Table 5

Running time during phylogenetic trees construction

 

IQ-TREE

HPTree

HAlign-II

Time

Memory

Time

Memory

Time

Memory

Φ DNA (1 ×)

9 m 52 s

~ 100 MB

1 m 25 s

~ 300 MB

27 s

~ 100 MB

Φ DNA (100 ×)

1 h 2 m

~ 5 GB

45 m 32 s

~ 8 GB

17 m 45 s

~ 1 GB

Φ DNA (1000 ×)

1 h 45 m

~ 10 GB

Φ RNA (small)

6 h 23 m

~ 2 GB

52 m 39 s

~ 1 GB

Φ RNA (large)

28 h 36 m

~ 10 GB

8 h 20 m

~ 2 GB

Φ Protein (1 ×)

22 m 12 s

~ 100 MB

Not supported

Not supported

2 m 24 s

~ 100 MB

Φ Protein (100 ×)

5 h 05 m

~ 5 GB

Not supported

Not supported

33 m 32 s

~ 1 GB

Φ Protein (1000 ×)

38 h 52 m

~ 30 GB

Not supported

Not supported

3 h 36 m

~ 10 GB

Memory efficiency and scalability

Currently, most time-efficient methods, such as MUSCLE with small datasets and Mafft/Clustal-Omega/HAlign for large-scale datasets, present extremely large space complexities, resulting in impossibility to actually address ultra-large datasets. Based on all experimental results of Tables 2, 3, 4 and 5, we compare memory usage of HAlign-II with other state-of-the-art methods in Fig. 5.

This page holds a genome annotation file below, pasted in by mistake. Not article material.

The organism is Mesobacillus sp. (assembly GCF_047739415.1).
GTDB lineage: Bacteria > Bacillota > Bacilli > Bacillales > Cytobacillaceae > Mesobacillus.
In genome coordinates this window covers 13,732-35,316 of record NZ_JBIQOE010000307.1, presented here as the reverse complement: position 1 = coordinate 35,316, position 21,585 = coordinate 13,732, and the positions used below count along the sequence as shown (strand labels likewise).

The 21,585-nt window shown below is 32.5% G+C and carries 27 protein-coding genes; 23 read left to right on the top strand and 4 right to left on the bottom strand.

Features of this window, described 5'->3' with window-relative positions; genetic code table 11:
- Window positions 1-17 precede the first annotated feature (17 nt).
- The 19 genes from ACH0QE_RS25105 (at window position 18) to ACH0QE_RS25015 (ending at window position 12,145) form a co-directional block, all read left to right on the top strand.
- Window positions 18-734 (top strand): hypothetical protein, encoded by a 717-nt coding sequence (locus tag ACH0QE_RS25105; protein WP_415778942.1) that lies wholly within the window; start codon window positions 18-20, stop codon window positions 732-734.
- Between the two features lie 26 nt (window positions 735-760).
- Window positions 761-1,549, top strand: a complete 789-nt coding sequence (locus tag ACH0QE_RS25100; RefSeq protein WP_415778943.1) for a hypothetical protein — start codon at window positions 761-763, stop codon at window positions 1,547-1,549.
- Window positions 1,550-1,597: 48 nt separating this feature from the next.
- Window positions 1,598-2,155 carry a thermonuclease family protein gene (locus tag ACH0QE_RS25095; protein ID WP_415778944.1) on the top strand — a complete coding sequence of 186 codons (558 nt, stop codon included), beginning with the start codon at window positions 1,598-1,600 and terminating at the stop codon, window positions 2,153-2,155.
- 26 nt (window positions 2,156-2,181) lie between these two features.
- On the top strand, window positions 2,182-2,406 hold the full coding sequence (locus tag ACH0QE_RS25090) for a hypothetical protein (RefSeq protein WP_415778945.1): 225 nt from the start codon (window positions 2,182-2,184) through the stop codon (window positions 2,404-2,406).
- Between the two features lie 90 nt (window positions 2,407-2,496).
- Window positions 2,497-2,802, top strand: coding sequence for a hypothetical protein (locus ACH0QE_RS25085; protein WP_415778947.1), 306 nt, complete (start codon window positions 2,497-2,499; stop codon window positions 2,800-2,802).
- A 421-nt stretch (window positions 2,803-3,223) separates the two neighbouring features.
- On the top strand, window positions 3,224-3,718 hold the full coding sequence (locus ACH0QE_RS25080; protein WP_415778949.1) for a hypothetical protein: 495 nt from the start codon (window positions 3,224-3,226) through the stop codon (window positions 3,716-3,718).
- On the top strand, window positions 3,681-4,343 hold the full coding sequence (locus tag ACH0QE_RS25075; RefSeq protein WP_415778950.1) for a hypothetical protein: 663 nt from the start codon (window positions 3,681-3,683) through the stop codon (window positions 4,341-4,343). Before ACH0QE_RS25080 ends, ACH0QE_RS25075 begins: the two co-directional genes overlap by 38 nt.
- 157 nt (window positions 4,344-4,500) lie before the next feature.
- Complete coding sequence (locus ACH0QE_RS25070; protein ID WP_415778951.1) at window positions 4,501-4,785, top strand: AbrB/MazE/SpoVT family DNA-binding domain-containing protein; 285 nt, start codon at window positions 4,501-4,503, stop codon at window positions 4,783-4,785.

Fig. 5

Average maximum memory usage of various experiments

Figure 5 shows average maximum memory usage of each machine on the cluster containing 12 machines for SparkSW/HAlign/HAlign-II and a standalone machine for MUSCLE/Mafft/Clustal-Omega. To conclude, Spark framework exhibits more efficient memory than Hadoop framework, as shown by inferiority of HAlign compared with other methods. Whether for nucleotide sequences or protein sequences, HAlign-II presents the lowest average maximum memory usage, thereby facilitating ultra-large MSA and phylogenetic tree construction on cheaper clusters.

Additionally, Fig. 6 shows that with increase in worker nodes, running time and memory efficiency becomes significantly low, indicating linear growth of capacity and computing power with increase of such nodes.
Fig. 6

Running time with increasing worker nodes

Discussion